"We'll see," he said with a smile.

Although times Warren Herring still looks like a freshman, the early enrollee from Belleville East looks like a Division 1 athlete. On a reverse, Herring didn't get sucked into the line of scrimmage, staying home on the edge and was in the right position to stop the wide receiver for a three-yard loss.

"He's right about where I thought he would be," Defensive Line Coach Charlie Partridge said. "When he shows up on some of those plays, that's when you know he's an athlete. Fundamentally, the thing is at this level at the defensive line position, if you step a couple of inches out of position against these o-linemen, you are done. It's over, and that's the lesson he's learning."

With Chris Borland and Mike Taylor recovering from surgeries and missing spring ball, the defensive coaches knew that young players would have the opportunity to fill the void. One of those young players taking advantage is junior Kevin Rouse. A solid linebacker with deceptive speed, Rouse showed his wheels covering Zach Brown out of the backfield on a flair route. Rouse sealed him toward the sidelined and never let him have a chance to make a break on the ball.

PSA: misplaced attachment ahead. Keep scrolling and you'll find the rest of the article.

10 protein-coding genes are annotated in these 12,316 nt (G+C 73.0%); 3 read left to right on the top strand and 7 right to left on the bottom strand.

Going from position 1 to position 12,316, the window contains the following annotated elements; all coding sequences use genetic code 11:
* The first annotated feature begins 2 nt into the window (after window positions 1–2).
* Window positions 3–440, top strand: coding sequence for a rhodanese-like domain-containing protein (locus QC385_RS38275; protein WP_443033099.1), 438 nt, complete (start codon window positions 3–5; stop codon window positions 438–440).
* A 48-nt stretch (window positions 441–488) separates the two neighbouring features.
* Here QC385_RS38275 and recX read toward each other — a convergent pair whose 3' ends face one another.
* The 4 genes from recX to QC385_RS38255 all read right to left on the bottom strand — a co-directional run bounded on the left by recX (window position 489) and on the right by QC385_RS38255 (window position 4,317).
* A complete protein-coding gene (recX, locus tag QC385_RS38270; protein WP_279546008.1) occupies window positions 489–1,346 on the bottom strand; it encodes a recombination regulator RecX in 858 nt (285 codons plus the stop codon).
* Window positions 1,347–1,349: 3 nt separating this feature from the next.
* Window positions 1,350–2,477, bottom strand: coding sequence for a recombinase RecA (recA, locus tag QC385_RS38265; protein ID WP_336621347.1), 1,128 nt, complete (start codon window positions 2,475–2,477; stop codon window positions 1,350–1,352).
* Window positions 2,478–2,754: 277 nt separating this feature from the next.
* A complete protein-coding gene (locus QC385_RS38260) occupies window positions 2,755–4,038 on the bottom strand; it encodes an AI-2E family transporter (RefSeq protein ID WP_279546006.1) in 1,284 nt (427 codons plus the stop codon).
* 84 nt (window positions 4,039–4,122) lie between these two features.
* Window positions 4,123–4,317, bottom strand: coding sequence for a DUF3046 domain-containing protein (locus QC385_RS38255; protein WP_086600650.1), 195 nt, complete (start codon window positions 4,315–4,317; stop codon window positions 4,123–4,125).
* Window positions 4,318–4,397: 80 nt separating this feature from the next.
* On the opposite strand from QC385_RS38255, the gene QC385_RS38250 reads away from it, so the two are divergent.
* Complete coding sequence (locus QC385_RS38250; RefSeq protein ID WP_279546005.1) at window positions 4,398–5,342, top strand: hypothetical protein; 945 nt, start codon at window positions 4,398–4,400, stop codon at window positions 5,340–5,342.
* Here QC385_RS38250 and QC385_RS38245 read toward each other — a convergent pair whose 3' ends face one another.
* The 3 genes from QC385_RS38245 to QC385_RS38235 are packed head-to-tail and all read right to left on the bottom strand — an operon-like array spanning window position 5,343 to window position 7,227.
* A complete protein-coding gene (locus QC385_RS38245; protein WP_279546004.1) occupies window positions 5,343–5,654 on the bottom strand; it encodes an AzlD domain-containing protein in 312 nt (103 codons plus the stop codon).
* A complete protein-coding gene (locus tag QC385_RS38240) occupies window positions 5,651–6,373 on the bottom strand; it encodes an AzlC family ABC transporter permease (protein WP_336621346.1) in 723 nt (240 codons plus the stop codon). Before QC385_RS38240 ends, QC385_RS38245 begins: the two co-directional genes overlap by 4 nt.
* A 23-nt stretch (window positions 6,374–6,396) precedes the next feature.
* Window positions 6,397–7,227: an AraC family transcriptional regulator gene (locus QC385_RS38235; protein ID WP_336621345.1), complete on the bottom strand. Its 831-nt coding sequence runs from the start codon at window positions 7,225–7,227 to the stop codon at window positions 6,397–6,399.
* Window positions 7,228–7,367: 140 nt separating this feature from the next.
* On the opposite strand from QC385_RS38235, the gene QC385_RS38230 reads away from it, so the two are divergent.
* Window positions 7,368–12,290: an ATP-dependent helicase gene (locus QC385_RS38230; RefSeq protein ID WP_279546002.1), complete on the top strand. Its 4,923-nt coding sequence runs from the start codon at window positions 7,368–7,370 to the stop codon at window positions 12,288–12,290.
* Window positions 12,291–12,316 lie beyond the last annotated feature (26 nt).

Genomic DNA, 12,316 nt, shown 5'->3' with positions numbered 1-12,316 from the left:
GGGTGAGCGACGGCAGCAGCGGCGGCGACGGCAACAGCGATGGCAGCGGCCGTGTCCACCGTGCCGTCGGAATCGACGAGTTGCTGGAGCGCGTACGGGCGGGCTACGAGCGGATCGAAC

Later in practice, Rouse registered a tackle for loss on Brown in the redzone and split through the offensive line on a blitz to register a sack on Tolzien to put the offense in a tough spot on a potential scoring drive.

"He's fun to watch," Defensive Coordinator Dave Doeren said of Rouse. "I just told him that he has had the best eight practices he's had since he's been a Badger. He's nowhere near what winning football is for us right now. He's got to be better, but he's finally healthy and understanding the scheme."

No interceptions thrown Thursday, but Kevin Claxton took advantaged of Duckworth not putting two hands on the ball. After making a catch on a slant route, Duckworth turned up field but Claxton poked the ball out from behind and right into the hands of Aaron Henry for a fumble recovery for the defense.

In Attendance

The sidelines were packed Thursday as Wisconsin brought in members of the Wisconsin Football Coaches Association (WFCA) for a clinic and to observe practice. Currently, only Florida and Texas have spring football at the high school level, but what Wisconsin, Minnesota and Illinois have, according to Bielema, is a practice in pads during the summer, giving kids the opportunity to work. UW can't recruit during that time frame of the summer but can recruit during Florida and Texas' spring ball.